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The transient versus the equilibrium response of sea ice to global warming

Li, C., Notz, D., Tietsche, S. and Marotzke, J. (2013) The transient versus the equilibrium response of sea ice to global warming. Journal of Climate, 26 (15). pp. 5624-5636. ISSN 0894-8755

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To link to this item DOI: 10.1175/JCLI-D-12-00492.1

Abstract/Summary

To examine the long-term stability of Arctic and Antarctic sea ice, idealized simulations are carried out with the climate model ECHAM5/MPIOM. Atmospheric CO2 concentration is increased over 2000 years from pre-industrial levels to quadrupling, is then kept constant for 5940 years, is afterwards decreased over 2000 years to pre-industrial levels, and finally kept constant for 3940 years.Despite these very slow changes, the sea-ice response significantly lags behind the CO2 concentration change. This lag, which is caused by the ocean’s thermal inertia, implies that the sea-ice equilibrium response to increasing CO2 concentration is substantially underestimated by transient simulations. The sea-ice response to CO2 concentration change is not truly hysteretic and in principle reversible.We find no lag in the evolution of Arctic sea ice relative to changes in annual-mean northern-hemisphere surface temperature. The summer sea-ice cover changes linearly with respect to both CO2 concentration and temper...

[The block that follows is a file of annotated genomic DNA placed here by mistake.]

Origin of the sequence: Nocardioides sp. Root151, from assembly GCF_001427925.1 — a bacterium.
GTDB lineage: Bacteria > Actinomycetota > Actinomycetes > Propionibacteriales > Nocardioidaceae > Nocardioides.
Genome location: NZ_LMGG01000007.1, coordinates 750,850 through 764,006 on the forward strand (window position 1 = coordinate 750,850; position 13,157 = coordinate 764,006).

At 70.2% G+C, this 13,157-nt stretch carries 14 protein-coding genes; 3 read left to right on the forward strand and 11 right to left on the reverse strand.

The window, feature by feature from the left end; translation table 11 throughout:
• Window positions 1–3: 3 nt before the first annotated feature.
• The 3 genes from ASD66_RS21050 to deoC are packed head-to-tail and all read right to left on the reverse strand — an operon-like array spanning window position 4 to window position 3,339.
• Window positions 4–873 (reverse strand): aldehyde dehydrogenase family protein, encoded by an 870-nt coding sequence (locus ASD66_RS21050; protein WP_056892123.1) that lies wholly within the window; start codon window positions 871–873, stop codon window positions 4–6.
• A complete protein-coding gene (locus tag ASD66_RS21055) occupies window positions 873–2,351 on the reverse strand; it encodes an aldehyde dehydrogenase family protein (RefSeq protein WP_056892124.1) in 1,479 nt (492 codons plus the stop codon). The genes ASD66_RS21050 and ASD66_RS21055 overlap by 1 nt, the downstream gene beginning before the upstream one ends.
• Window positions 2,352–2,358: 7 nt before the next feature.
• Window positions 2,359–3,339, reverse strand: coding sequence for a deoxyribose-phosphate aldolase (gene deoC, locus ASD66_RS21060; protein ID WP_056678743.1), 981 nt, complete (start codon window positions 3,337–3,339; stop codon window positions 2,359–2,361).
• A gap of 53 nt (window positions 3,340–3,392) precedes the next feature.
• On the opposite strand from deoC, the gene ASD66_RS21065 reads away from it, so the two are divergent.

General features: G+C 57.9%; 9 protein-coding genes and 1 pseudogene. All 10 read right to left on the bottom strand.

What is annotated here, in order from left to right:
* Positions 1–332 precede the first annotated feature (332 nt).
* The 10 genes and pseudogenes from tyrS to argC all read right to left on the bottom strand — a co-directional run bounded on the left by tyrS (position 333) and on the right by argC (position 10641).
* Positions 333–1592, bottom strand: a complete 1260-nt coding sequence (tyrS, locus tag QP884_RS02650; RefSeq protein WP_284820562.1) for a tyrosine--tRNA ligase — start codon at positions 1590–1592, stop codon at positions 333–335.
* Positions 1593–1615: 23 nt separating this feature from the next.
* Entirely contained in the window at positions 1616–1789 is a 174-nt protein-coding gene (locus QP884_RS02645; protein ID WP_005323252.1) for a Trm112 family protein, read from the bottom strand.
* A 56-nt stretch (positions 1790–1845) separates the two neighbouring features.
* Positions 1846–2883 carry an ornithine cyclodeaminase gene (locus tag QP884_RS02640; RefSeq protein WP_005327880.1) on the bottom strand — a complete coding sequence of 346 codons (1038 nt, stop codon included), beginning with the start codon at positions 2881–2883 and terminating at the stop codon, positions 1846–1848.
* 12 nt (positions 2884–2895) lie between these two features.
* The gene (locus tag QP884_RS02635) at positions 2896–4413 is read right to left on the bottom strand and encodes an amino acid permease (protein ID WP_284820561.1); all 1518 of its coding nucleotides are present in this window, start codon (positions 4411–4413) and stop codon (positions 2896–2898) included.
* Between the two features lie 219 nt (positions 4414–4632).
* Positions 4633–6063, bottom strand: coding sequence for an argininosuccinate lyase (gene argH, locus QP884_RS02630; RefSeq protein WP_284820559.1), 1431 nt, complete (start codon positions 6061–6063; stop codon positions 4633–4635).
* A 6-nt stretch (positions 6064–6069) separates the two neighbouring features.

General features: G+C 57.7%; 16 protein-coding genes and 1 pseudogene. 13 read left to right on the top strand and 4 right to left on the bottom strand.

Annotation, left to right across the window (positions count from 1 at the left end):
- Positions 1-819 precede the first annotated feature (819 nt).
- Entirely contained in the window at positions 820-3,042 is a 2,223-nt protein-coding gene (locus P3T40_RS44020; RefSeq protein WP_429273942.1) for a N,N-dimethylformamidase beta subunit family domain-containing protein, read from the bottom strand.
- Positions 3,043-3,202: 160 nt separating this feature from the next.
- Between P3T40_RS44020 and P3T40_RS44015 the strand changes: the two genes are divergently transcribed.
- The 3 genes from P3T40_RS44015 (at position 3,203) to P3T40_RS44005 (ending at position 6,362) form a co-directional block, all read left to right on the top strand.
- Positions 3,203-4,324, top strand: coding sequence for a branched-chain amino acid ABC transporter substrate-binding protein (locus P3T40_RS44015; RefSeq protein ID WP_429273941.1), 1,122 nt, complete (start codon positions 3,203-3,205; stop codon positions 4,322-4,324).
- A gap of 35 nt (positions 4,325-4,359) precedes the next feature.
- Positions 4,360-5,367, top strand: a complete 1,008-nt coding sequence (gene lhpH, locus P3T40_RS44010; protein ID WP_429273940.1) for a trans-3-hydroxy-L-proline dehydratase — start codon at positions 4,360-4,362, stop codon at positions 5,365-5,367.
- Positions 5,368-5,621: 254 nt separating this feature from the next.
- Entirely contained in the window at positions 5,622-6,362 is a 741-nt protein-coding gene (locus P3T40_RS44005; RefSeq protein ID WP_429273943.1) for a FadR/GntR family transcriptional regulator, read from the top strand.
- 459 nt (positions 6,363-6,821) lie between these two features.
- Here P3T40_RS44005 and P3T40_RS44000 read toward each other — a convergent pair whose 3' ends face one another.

Item Type:Article
Refereed:Yes
Divisions:No Reading authors. Back catalogue items
Faculty of Science > School of Mathematical, Physical and Computational Sciences > NCAS
Faculty of Science > School of Mathematical, Physical and Computational Sciences > Department of Meteorology
ID Code:35892
Publisher:American Meteorological Society

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